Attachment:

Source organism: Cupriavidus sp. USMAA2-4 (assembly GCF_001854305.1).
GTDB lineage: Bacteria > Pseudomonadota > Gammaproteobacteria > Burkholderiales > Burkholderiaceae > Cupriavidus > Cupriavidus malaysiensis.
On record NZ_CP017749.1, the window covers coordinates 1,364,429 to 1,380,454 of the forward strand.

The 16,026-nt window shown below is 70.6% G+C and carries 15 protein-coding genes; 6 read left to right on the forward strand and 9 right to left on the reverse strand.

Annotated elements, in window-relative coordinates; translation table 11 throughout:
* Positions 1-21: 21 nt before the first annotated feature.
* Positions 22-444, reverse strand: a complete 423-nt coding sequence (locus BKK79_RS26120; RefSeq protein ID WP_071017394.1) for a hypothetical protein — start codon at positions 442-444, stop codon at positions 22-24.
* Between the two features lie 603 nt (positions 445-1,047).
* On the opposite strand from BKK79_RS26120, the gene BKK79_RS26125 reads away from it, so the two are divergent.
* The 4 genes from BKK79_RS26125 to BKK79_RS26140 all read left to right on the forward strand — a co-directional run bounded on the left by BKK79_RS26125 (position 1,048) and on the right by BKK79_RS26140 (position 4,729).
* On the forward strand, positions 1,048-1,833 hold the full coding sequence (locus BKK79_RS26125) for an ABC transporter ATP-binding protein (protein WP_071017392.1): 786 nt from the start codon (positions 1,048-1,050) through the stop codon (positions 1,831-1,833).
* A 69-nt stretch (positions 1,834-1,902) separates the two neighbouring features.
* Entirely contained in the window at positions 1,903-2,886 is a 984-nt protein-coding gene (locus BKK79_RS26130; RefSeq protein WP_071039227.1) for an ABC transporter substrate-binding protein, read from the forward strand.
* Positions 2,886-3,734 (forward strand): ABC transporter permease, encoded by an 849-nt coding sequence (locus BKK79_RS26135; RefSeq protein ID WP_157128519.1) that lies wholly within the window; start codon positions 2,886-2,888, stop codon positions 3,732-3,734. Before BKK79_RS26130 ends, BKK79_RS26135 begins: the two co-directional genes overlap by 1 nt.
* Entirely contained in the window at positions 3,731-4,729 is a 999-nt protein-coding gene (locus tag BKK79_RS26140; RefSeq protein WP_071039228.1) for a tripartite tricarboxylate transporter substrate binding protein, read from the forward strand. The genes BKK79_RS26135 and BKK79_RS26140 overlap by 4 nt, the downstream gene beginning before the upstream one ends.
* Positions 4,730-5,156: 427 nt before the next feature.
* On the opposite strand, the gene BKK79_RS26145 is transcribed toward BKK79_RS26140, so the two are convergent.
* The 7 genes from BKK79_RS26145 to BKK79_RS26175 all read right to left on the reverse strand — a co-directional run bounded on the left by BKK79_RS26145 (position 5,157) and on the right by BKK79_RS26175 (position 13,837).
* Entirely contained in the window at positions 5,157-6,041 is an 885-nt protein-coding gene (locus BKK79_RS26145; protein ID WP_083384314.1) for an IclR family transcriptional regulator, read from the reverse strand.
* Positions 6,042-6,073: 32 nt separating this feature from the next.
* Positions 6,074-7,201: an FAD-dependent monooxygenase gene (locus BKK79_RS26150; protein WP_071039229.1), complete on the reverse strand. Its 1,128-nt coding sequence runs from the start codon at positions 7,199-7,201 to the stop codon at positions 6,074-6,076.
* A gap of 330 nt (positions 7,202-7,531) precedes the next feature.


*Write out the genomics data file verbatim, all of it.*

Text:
Source organism: Cupriavidus sp. USMAA2-4 (assembly GCF_001854305.1).
GTDB lineage: Bacteria > Pseudomonadota > Gammaproteobacteria > Burkholderiales > Burkholderiaceae > Cupriavidus > Cupriavidus malaysiensis.
On record NZ_CP017749.1, the window covers coordinates 1,364,429 to 1,380,454 of the forward strand.

The 16,026-nt window shown below is 70.6% G+C and carries 15 protein-coding genes; 6 read left to right on the forward strand and 9 right to left on the reverse strand.

Annotated elements, in window-relative coordinates; translation table 11 throughout:
* Positions 1-21: 21 nt before the first annotated feature.
* Positions 22-444, reverse strand: a complete 423-nt coding sequence (locus BKK79_RS26120; RefSeq protein ID WP_071017394.1) for a hypothetical protein — start codon at positions 442-444, stop codon at positions 22-24.
* Between the two features lie 603 nt (positions 445-1,047).
* On the opposite strand from BKK79_RS26120, the gene BKK79_RS26125 reads away from it, so the two are divergent.
* The 4 genes from BKK79_RS26125 to BKK79_RS26140 all read left to right on the forward strand — a co-directional run bounded on the left by BKK79_RS26125 (position 1,048) and on the right by BKK79_RS26140 (position 4,729).
* On the forward strand, positions 1,048-1,833 hold the full coding sequence (locus BKK79_RS26125) for an ABC transporter ATP-binding protein (protein WP_071017392.1): 786 nt from the start codon (positions 1,048-1,050) through the stop codon (positions 1,831-1,833).
* A 69-nt stretch (positions 1,834-1,902) separates the two neighbouring features.
* Entirely contained in the window at positions 1,903-2,886 is a 984-nt protein-coding gene (locus BKK79_RS26130; RefSeq protein WP_071039227.1) for an ABC transporter substrate-binding protein, read from the forward strand.
* Positions 2,886-3,734 (forward strand): ABC transporter permease, encoded by an 849-nt coding sequence (locus BKK79_RS26135; RefSeq protein ID WP_157128519.1) that lies wholly within the window; start codon positions 2,886-2,888, stop codon positions 3,732-3,734. Before BKK79_RS26130 ends, BKK79_RS26135 begins: the two co-directional genes overlap by 1 nt.
* Entirely contained in the window at positions 3,731-4,729 is a 999-nt protein-coding gene (locus tag BKK79_RS26140; RefSeq protein WP_071039228.1) for a tripartite tricarboxylate transporter substrate binding protein, read from the forward strand. The genes BKK79_RS26135 and BKK79_RS26140 overlap by 4 nt, the downstream gene beginning before the upstream one ends.
* Positions 4,730-5,156: 427 nt before the next feature.
* On the opposite strand, the gene BKK79_RS26145 is transcribed toward BKK79_RS26140, so the two are convergent.
* The 7 genes from BKK79_RS26145 to BKK79_RS26175 all read right to left on the reverse strand — a co-directional run bounded on the left by BKK79_RS26145 (position 5,157) and on the right by BKK79_RS26175 (position 13,837).
* Entirely contained in the window at positions 5,157-6,041 is an 885-nt protein-coding gene (locus BKK79_RS26145; protein ID WP_083384314.1) for an IclR family transcriptional regulator, read from the reverse strand.
* Positions 6,042-6,073: 32 nt separating this feature from the next.
* Positions 6,074-7,201: an FAD-dependent monooxygenase gene (locus BKK79_RS26150; protein WP_071039229.1), complete on the reverse strand. Its 1,128-nt coding sequence runs from the start codon at positions 7,199-7,201 to the stop codon at positions 6,074-6,076.
* A gap of 330 nt (positions 7,202-7,531) precedes the next feature.